Need Help?

Allan designs and plants flowering gardens in Montreal, Zone 5 [USDA Zone 4] .

See website, design work and favorite flowering plants at

Consultation and coaching for do-it-yourselfers is provided. Occasional emailed questions are welcome and answered free of charge. Oui, je parle francais.

See my work on Pinterest at Garden Guru Montreal

Entries in Andrew Fisher Tomlin (3)


Web Photos That I Like

When is a garden a magical mystery tour?

When it is part of the plant portfolio of Andrew Fisher Tomlin, a landscape architecture firm specializing in modern English gardens.


Admiring the Garden From Inside the Home

Garden design by Andrew Fisher Tomlin. Click on the image to see more of this garden.

A garden can become the extension of the interior of a home. Some windows may create a seamless view that begins inside and extends outdoors.

A client touring Cape Cod, Massachusetts purchased a 10 feet tall wind sculpture consisting of a latticed tower topped with a stylized sundial, which spun when the wind blew. On her return home, she instructed the handy man to install it outside the kitchen window so that she could see it while drinking her morning coffee.

In a similar vein, my daughter looked out the window of her daughters’ bedroom and decided that the barren plot of land under the trees outside, that were visible from indoors, appeared boring. “Children should see plants when they look outside” she thought. So began her project of planting a shade garden that the children could focus on when they got dressed in the morning.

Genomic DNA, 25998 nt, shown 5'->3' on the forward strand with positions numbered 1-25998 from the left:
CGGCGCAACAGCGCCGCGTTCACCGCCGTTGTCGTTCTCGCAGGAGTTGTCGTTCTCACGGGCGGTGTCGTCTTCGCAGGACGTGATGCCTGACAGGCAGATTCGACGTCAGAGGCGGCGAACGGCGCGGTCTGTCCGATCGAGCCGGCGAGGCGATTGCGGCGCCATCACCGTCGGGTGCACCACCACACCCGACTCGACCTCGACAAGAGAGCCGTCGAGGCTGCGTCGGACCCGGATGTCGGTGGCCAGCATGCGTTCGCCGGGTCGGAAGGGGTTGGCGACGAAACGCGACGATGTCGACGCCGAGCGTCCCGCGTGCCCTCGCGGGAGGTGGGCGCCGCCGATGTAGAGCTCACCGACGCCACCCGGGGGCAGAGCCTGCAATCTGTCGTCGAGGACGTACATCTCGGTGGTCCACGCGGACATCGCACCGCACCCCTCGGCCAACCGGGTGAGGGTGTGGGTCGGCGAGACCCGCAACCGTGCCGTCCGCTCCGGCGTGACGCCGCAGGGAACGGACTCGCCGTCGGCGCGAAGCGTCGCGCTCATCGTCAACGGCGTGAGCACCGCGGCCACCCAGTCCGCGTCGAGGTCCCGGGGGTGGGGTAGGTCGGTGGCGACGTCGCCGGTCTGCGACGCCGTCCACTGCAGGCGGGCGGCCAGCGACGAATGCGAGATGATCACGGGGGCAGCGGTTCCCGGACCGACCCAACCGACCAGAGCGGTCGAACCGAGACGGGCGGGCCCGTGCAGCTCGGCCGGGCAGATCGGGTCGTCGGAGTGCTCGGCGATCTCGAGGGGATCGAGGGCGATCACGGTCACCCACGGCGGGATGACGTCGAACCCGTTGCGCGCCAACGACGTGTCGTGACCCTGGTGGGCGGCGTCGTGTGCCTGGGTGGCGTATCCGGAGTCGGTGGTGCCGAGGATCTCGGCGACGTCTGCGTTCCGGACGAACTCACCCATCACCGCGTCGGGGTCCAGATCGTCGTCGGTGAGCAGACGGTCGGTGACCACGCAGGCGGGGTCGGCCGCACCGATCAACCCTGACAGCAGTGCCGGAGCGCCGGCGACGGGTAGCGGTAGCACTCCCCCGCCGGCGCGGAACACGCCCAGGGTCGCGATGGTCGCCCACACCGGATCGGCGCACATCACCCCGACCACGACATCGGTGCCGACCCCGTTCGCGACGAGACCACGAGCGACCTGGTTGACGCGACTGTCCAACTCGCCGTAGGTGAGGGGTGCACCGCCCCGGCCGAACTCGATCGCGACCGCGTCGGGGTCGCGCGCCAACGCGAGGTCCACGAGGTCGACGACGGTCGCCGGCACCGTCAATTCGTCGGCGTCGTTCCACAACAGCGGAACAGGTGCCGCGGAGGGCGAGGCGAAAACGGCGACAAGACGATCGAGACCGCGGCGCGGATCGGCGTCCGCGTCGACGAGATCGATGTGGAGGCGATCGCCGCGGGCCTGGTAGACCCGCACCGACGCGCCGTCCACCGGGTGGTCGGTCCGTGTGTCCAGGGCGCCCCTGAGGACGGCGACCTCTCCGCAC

Garden design by Andrew Fisher TomlinDuring very hot weather, when being outdoors is uncomfortable, I stand in front of my bedroom window and admire the portion of the flowerbed that I can see from there. While the flowerbed is actually 60 feet long, only 20 feet is visible from the window. That’s why I made sure that the visible stretch of garden is better planted than any other, because it is the first thing I see when I get up in the morning.

Photo by Carole Ottesen, The American Gardener, American Horticultural Society, November 2009.What do you see when you open the window shades in the morning, when you stare outside during a rainstorm, or stare at the yard from a kitchen window?

When planning a garden layout, it is worth taking the time to step indoors and study the garden from inside, looking out. It is from these interior garden perspectives that we sometimes get lost in thought as we admire the natural beauty around our homes. For passionate gardeners, these scenes will transport us to imaginary places when we are housebound in winter.